Suzanne Ciani at First Congregational Church Of Los Angeles

  • The electronic music pioneer plays the LA debut of experiential event series Ambient Church.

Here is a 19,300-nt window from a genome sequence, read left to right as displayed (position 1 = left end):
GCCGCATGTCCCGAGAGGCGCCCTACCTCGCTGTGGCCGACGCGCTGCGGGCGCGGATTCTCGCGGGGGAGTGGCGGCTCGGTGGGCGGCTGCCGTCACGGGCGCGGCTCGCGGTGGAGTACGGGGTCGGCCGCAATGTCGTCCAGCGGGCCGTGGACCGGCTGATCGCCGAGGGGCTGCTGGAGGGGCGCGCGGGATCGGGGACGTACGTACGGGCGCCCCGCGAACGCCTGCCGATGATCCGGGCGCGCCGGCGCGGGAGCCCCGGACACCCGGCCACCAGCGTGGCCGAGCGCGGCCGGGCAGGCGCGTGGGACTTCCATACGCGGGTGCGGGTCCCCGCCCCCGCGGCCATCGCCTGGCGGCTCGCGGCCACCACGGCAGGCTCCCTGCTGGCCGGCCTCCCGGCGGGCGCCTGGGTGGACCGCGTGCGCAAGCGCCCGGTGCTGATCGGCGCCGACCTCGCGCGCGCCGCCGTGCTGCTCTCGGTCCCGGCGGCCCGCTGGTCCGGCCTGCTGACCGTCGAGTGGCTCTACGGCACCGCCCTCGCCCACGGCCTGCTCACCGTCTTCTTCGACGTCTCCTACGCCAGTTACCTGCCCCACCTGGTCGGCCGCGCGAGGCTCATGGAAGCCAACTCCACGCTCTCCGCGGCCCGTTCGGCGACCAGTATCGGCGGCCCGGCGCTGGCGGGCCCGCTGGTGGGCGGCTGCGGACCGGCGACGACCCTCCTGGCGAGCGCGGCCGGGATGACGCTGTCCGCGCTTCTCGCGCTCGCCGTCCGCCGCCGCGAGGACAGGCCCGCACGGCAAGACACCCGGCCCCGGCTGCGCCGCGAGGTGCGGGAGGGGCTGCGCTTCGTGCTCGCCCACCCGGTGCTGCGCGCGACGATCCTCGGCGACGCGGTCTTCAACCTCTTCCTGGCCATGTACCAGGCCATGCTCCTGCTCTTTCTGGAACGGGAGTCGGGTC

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  • On Friday, two years after launching in New York, Ambient Church made its LA debut at the historic First Congregational Church Of Los Angeles. Founded by Brian Sweeny, the roving experiential series aims to "bring new ecologies to architecturally unique spaces through transcendent audio and visual performance," though it was also a response to multiple venue closures across New York's DIY scene. (A problem LA, and the nation at large, has grappled with following the Ghost Ship fire). Churches in particular are "acoustically and architecturally beautiful," Sweeny told Pitchfork, "but they're the least utilized venues. There's an event every Sunday, but for the most part they're empty." That wasn't the case on Friday evening. Well before the show's scheduled start time, a line of smartly dressed patrons had encircled the courtyard outside. From afar, the church's interior looked pitch-black, but walking into the hall revealed vibrant washes of colored light and intricate stained-glass windows. Its vast size, concrete walls and looming arches, styled after the English Gothic Revival, commanded a powerful and almost intimidating presence. When the opener, Sarah Davachi, began, a hush fell over the previously chatty audience—even the sound of shuffling feet was loud by comparison. Performing on the pipe organ, which the church touts as one of the world's largest, Davachi's chords waded into a deep, heavy drone that felt soothing and overwhelming, ethereal and somber, all at once. After the intermission, the room again went quiet as the night's headliner, Suzanne Ciani, stepped up behind her Buchla 200e. For an all-too-brief 30 minutes, she performed in quadraphonic sound, stimulating the audience's senses from four different directions. We were submerged in the ambient lull of her machine-made ocean, birds circling overhead. Next came a series of bleep sequences fit for a sci-fi film, and then what sounded like a freight train hurtling by. The music never stayed in one place, and neither did the sound. Hosting concerts in a place of worship might be, for some, a tad distasteful. But what else is music if not holy when it has the power to silence a room full of people and darken their phone screens for even a couple hours? Ambient Church isn't the first event of its kind, but its growing presence will offer people more chances to see groundbreaking artists in settings free from both the monotony of traditional venues and the uncertainty of their DIY counterparts. "Someday, probably in your lifetime, but maybe not in mine, there will actually be theaters designed for this kind of sound," Ciani told the audience afterward. "The sound will be perfectly spatial and easy to do. We're just going a little bit forward in that direction." Photo credit / Michael Melwani